Nu Rho Psi: Alpha chapter in New York, the national honor society for Neuroscience, was founded in 2006 under the auspice of the Faculty for Undergraduate Neuroscience and through the joint efforts of faculty and students at Baldwin-Wallace College, Baylor University and Johns Hopkins University.
Omicron Delta Epsilon: Alpha Beta chapter of New York of Omicron Delta Epsilon, the international honor society in economics, was established at Union in 1973. Juniors and seniors who have shown outstanding achievement in the study of economics are invited to become members.
Phi Alpha Theta: Alpha Iota Chi chapter of Phi Alpha Theta, the national honor society for history, was established at Union in 2001. Students who have compiled outstanding academic records in history are eligible.
Phi Beta Kappa: Juniors and seniors of academic distinction who are candidates for the B.A. or general B.S. degree are eligible for membership in Phi Beta Kappa. Election is based on scholarship and character, with particular attention given to intellectual maturity and breadth. Union’s Phi Beta Kappa chapter. Alpha of New York, was established in 1817 and is the fifth oldest in the country. Election to membership is one of the highest distinctions to be gained by academic achievement.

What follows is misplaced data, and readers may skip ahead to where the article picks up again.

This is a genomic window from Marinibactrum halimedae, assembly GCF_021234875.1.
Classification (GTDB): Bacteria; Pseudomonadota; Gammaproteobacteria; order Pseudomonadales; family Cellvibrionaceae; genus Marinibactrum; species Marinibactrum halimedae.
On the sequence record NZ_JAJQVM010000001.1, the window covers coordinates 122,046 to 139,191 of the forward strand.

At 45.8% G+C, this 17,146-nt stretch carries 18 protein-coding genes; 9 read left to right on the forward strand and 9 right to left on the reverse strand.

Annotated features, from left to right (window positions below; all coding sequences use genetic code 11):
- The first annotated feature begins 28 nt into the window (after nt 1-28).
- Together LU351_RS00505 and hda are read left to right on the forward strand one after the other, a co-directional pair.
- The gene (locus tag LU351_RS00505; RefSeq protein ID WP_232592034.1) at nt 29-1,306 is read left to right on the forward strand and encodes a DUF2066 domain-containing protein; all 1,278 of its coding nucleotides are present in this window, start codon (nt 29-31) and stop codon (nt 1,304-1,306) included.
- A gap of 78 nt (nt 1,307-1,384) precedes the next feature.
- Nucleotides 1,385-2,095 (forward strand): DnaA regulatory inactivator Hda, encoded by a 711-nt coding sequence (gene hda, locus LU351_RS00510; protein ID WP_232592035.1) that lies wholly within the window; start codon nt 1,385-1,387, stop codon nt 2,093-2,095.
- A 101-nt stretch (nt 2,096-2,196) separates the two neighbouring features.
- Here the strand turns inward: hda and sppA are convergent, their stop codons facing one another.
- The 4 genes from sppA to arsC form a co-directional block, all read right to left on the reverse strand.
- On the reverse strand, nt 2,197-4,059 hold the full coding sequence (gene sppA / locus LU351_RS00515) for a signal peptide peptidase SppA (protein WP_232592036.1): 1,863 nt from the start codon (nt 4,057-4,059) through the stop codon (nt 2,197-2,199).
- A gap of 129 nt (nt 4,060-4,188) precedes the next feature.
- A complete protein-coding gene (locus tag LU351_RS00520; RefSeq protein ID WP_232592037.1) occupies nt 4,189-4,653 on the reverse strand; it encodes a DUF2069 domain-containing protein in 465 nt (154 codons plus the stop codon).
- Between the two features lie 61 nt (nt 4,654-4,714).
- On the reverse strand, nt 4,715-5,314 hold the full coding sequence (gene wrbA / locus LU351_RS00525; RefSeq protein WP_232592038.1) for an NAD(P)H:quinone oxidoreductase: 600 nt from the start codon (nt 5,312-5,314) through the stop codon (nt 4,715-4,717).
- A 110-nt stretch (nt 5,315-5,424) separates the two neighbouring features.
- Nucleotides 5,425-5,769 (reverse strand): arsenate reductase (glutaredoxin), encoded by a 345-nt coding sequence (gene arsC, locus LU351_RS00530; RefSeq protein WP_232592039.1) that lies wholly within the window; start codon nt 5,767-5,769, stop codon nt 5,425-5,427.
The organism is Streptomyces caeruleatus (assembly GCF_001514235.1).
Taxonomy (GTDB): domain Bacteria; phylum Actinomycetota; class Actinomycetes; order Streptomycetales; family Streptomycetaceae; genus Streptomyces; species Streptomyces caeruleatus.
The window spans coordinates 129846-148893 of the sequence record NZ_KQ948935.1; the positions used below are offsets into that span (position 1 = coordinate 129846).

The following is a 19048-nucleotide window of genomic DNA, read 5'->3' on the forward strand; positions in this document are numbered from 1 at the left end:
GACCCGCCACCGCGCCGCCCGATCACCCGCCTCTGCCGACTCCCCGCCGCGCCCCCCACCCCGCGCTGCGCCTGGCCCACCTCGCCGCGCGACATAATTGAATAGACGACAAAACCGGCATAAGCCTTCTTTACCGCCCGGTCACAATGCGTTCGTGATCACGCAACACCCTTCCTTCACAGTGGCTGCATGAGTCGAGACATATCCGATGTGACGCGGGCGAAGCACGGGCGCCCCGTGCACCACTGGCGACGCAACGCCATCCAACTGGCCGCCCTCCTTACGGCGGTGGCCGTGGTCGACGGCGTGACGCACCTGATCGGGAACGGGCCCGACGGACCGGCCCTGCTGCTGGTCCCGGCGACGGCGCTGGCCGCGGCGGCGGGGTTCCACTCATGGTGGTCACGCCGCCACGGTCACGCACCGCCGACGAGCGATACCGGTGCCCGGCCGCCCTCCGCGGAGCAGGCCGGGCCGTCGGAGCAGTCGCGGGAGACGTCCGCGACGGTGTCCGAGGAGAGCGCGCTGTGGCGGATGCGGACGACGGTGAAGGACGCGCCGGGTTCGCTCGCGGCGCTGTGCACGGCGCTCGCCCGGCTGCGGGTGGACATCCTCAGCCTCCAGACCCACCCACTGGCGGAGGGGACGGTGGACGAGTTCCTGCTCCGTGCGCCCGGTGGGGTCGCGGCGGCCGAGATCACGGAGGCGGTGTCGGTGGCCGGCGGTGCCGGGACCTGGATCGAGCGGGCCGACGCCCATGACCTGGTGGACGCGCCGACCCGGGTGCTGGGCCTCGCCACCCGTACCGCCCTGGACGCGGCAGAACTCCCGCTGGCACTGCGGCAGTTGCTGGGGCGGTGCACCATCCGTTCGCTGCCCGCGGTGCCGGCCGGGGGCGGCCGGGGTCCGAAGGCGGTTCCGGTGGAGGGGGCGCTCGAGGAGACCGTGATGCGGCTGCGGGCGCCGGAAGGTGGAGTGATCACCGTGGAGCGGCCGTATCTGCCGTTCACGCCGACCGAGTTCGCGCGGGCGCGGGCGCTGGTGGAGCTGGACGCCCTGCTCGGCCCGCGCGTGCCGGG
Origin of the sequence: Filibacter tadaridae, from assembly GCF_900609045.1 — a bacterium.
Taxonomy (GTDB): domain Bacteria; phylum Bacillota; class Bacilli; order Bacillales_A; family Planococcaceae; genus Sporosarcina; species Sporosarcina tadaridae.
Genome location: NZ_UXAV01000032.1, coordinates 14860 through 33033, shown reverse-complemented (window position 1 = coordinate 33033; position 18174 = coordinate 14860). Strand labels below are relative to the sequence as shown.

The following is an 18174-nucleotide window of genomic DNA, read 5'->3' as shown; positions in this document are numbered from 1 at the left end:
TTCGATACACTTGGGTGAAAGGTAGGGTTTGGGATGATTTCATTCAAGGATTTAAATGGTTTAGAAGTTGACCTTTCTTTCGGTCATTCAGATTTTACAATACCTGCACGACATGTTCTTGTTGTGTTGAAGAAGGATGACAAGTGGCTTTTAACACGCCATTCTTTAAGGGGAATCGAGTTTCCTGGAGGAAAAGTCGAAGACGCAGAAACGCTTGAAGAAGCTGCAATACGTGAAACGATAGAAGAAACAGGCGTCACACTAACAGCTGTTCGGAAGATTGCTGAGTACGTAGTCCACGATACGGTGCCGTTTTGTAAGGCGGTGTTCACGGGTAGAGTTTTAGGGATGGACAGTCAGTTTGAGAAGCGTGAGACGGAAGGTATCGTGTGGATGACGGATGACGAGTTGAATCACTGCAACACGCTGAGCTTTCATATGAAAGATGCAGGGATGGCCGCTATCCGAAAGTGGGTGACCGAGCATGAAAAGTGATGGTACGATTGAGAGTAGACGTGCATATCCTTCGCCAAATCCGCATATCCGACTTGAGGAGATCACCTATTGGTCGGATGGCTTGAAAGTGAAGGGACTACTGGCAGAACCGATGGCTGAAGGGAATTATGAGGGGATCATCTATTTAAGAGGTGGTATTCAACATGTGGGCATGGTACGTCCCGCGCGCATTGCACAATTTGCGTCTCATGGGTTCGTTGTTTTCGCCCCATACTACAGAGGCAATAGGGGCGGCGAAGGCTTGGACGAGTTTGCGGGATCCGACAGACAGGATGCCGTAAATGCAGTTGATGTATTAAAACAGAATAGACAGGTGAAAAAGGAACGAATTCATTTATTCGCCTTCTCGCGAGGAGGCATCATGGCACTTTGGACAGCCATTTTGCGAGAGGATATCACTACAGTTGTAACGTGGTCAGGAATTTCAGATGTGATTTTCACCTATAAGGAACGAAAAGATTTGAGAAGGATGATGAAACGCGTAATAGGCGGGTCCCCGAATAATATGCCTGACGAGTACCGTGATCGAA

Pi Mu Epsilon: Alpha Tau chapter in New York, a national undergraduate honors society in mathematics, was established at Union in 2013. Students who have compiled outstanding records in mathematics and who work to promote mathematics are eligible to apply for membership.
Pi Sigma Alpha: The Union chapter of Pi Sigma Alpha, the national honor society in political science, was established in 1974. Students who have compiled outstanding academic records in political science are eligible.
Pi Tau Sigma: Established in 1915, Pi Tau Sigma is the national honorary mechanical engineering fraternity. Juniors and seniors with high academic achievement and character are eligible.
Psi Chi: Psi Chi is the national honor society founded to encourage, stimulate, and maintain scholarship in and advance the science of psychology.